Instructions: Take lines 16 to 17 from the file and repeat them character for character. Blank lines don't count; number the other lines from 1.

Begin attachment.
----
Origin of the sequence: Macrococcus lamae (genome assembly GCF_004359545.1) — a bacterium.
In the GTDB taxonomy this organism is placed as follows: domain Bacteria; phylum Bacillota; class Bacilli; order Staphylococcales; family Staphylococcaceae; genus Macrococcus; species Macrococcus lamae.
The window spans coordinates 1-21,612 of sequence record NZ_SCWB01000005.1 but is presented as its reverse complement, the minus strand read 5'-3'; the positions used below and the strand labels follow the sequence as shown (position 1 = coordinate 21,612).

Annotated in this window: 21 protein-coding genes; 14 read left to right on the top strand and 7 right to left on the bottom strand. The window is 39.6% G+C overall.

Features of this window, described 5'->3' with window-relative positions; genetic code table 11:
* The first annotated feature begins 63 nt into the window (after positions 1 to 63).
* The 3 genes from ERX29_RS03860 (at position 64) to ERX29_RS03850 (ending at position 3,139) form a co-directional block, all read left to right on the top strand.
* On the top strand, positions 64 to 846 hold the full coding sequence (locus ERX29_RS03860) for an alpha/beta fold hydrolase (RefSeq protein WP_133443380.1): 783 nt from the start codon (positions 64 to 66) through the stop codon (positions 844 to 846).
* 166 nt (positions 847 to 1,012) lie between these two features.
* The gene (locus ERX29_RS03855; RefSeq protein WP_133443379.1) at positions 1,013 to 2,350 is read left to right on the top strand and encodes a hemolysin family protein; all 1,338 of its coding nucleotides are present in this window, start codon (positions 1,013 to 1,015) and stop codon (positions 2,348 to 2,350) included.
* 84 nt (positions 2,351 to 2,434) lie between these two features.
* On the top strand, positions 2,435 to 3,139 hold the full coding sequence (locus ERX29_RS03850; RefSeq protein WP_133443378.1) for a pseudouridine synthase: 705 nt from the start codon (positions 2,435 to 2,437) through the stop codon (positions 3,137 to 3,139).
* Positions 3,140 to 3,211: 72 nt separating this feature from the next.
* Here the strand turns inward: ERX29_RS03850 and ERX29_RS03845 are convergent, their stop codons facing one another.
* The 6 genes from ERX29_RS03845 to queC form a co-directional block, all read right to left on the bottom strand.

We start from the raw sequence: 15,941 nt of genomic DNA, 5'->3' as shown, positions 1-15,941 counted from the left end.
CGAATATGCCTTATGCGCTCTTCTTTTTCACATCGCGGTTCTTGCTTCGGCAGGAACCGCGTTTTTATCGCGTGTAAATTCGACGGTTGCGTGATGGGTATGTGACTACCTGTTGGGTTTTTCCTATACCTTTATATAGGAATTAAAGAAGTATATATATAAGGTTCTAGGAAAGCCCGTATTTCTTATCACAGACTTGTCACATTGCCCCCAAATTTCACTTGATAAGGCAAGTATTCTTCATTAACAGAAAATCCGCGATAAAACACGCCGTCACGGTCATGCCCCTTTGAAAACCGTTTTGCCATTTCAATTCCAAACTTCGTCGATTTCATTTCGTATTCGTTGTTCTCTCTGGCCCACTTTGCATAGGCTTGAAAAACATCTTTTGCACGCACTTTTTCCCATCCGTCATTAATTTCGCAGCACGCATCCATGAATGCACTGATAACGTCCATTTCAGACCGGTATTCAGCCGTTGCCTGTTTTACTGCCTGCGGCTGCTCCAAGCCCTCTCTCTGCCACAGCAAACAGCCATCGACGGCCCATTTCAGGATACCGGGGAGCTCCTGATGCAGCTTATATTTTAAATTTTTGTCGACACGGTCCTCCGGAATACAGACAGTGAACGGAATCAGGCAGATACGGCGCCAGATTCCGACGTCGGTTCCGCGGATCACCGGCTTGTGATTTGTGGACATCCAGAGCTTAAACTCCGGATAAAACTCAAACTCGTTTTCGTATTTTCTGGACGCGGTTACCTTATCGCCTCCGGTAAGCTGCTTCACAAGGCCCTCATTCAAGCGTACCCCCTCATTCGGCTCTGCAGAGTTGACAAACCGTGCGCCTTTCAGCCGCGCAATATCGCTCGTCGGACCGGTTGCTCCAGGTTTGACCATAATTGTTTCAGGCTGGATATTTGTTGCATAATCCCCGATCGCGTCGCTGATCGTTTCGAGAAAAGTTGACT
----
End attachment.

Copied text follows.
We start from the raw sequence: 15,941 nt of genomic DNA, 5'->3' as shown, positions 1-15,941 counted from the left end.
CGAATATGCCTTATGCGCTCTTCTTTTTCACATCGCGGTTCTTGCTTCGGCAGGAACCGCGTTTTTATCGCGTGTAAATTCGACGGTTGCGTGATGGGTATGTGACTACCTGTTGGGTTTTTCCTATACCTTTATATAGGAATTAAAGAAGTATATATATAAGGTTCTAGGAAAGCCCGTATTTCTTATCACAGACTTGTCACATTGCCCCCAAATTTCACTTGATAAGGCAAGTATTCTTCATTAACAGAAAATCCGCGATAAAACACGCCGTCACGGTCATGCCCCTTTGAAAACCGTTTTGCCATTTCAATTCCAAACTTCGTCGATTTCATTTCGTATTCGTTGTTCTCTCTGGCCCACTTTGCATAGGCTTGAAAAACATCTTTTGCACGCACTTTTTCCCATCCGTCATTAATTTCGCAGCACGCATCCATGAATGCACTGATAACGTCCATTTCAGACCGGTATTCAGCCGTTGCCTGTTTTACTGCCTGCGGCTGCTCCAAGCCCTCTCTCTGCCACAGCAAACAGCCATCGACGGCCCATTTCAGGATACCGGGGAGCTCCTGATGCAGCTTATATTTTAAATTTTTGTCGACACGGTCCTCCGGAATACAGACAGTGAACGGAATCAGGCAGATACGGCGCCAGATTCCGACGTCGGTTCCGCGGATCACCGGCTTGTGATTTGTGGACATCCAGAGCTTAAACTCCGGATAAAACTCAAACTCGTTTTCGTATTTTCTGGACGCGGTTACCTTATCGCCTCCGGTAAGCTGCTTCACAAGGCCCTCATTCAAGCGTACCCCCTCATTCGGCTCTGCAGAGTTGACAAACCGTGCGCCTTTCAGCCGCGCAATATCGCTCGTCGGACCGGTTGCTCCAGGTTTGACCATAATTGTTTCAGGCTGGATATTTGTTGCATAATCCCCGATCGCGTCGCTGATCGTTTCGAGAAAAGTTGACT